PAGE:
The relations of the Harvard, Yale, and Princeton Clubs with their respective universities are very close, although there is no official connection. Many of their prominent members are on the boards of trustees of the universities or their various committees. The influence of such large bodies of alumni is very strong, and their support is often en­listed for important university move­ments. For instance, the Princeton Club recently secured the adoption of its proposal for a representation of the alumni in the board of trustees of the university.

The clubs keep in touch with the ath­letic, social, and literary movements, and with changes in the curricula; and one at least has a committee appointed which visits the university and makes a report of its impressions and ideas at the club's annual meeting. This is done, not so much with .a view to any special action, but to keep the alumni familiar with the development of their alma mater.

Varied as is the social life of New York, these clubs hold a position as distinct and certain in the club world as their universities do among the coun­try's institutions of learning. They keep alive the university spirit. They solve the alumni association problem. How well they serve their purpose is shown by the rapidity with which the clubs of "the great three" destroyed the existence of the old University Ath­letic Club, an organization which tried to take the place of a combination Har­vard, Yale, and Princeton club. The moment the distinct organizations start­ed, the triple club fell to the ground with a crash. It had no cement. The young graduate may feel at home among a crowd of graduates of his own college whom he does not know, but he was not at ease among a crowd of college strangers. So when a little spot of his own college campus was opened up, he speed­ily transferred his affections thither.


Harvard Club.  Library (above), Entrance Hall & Stairway (lower).

It may occur to some that the Uni­versity Club must soon begin to look on these new growing clubs with appre­hension, for they seem to be encroach­ing on the field which it fills. It is true that in the last few years the number of young college men proposed for mem­bership in the University Club, soon after their graduation, has decreased, but there is little reason to suppose that this will affect its membership or its popularity. It fills a place which the smaller bodies never can usurp, and by the very inertia of its wealth and dignity it will keep that position.

THE COLLEGE MAN AND HIS CLUB

What these clubs mean to the gradu­ates of the respective universities, and particularly the young graduates, is shown by their success. The older mem­bers find in them a convenient place to meet the members of their classes, to renew their college days in anecdote and reminiscence, and to breathe the atmos­phere which keeps alive their love for alma mater.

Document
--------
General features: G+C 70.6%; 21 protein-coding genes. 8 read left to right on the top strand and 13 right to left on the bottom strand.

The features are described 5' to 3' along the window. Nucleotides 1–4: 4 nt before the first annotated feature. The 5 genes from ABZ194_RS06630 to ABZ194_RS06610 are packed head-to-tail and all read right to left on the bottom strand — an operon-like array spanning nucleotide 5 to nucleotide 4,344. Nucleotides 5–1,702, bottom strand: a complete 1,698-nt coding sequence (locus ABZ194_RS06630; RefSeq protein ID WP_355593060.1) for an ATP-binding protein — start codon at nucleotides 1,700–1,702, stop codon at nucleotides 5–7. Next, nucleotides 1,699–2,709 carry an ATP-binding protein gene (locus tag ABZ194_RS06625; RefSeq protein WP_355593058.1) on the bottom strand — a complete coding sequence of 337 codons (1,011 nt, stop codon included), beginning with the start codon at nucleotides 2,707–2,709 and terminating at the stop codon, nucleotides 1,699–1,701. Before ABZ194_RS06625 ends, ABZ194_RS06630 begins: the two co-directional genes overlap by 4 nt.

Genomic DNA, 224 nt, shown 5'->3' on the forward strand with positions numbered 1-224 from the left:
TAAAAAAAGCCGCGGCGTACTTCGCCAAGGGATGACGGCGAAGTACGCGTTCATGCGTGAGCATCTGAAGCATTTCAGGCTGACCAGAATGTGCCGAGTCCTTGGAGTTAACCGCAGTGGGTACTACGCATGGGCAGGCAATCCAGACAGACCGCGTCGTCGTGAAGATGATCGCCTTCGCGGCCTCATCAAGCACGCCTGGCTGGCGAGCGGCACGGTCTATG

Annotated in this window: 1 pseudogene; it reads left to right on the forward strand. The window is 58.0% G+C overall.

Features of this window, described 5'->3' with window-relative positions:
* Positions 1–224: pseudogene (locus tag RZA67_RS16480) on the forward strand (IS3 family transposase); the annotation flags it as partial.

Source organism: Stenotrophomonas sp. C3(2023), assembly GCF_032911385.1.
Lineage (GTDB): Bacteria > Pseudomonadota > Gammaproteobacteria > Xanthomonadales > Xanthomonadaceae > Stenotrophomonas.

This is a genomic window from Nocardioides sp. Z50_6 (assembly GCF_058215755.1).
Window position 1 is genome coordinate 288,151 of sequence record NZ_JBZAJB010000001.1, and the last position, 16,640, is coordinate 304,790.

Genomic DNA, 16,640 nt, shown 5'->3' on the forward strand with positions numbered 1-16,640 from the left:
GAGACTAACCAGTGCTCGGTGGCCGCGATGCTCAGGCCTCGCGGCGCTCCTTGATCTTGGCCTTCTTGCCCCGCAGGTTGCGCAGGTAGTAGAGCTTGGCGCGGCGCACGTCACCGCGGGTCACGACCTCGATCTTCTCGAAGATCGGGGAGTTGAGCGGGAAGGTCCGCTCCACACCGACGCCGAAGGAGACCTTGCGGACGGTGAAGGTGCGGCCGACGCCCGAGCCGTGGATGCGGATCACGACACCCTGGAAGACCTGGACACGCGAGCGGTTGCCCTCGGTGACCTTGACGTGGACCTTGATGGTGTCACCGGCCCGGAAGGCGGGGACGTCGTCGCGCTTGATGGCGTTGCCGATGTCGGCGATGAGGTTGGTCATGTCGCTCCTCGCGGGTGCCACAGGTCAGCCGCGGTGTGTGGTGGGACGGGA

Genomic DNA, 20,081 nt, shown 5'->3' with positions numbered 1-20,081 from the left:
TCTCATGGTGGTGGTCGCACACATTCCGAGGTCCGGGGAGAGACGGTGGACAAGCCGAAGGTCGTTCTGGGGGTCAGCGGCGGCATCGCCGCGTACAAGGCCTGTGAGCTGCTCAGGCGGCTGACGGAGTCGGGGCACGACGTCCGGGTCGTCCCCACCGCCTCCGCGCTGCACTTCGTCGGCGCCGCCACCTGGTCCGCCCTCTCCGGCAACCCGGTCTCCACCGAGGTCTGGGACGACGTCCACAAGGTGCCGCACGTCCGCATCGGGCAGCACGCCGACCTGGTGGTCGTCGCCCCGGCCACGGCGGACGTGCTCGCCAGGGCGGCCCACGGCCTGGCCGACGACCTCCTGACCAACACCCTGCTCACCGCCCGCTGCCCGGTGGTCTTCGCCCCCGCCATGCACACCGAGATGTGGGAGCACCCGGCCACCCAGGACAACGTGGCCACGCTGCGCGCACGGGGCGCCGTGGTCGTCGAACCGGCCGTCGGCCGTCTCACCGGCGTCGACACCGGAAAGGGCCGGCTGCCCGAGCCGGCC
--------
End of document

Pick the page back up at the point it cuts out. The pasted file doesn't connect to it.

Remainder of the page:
One evening, not long ago, five men seated around a table in the grill room at the Yale Club were talking about their classmates who had since become famous or successful beyond the expecta­tions of any one of them there. Among those of whom they spoke is a man iden­tified with one of the great railroads of the country. A few days later, the writer happened to see this man, and told him of the incident.

"Where is that club, and how can I join it?" he asked. "Many times when I am in New York I would like to look up some of my classmates, but I haven't time. This is just the thing. I might have thought of it before."

Harvard Club.  Library (above), 
Entrance Hall & Stairway (lower).
And this is the attitude of many of the older gradu­ates whose business brings them frequently to the metropolis.

It is to the young man just out of college, coming to New York to cast for fortune in the great whirlpool of life and activity, that these clubs appeal most. To him they are veritable homes. The "hall bedroom" and the stifling odor of a boarding house have no terrors for him. He knows that, however new and strange and difficult his work may be, however unfamiliar his surroundings, there is one place where he can always find a friend, one foothold from which he can swing into the new city life with­out experiencing the feeling of bewilder­ment and loneliness that brings discour­agement and despair.

As the years go by, and as his ac­quaintance becomes larger, he may reach out into other fields of club life, differing as his tastes and occupation may direct; but his college club remains the dearest, for in it there center and affection and a sentiment that never seem to die. Whether it be "Fair Harvard," "Bright College Years," or "The Orange and the Black," that comes floating to his ears from the nightly gathering of grad­uates, it carries him back to the happiest days he ever knew.

From Junior Munsey, September 1901.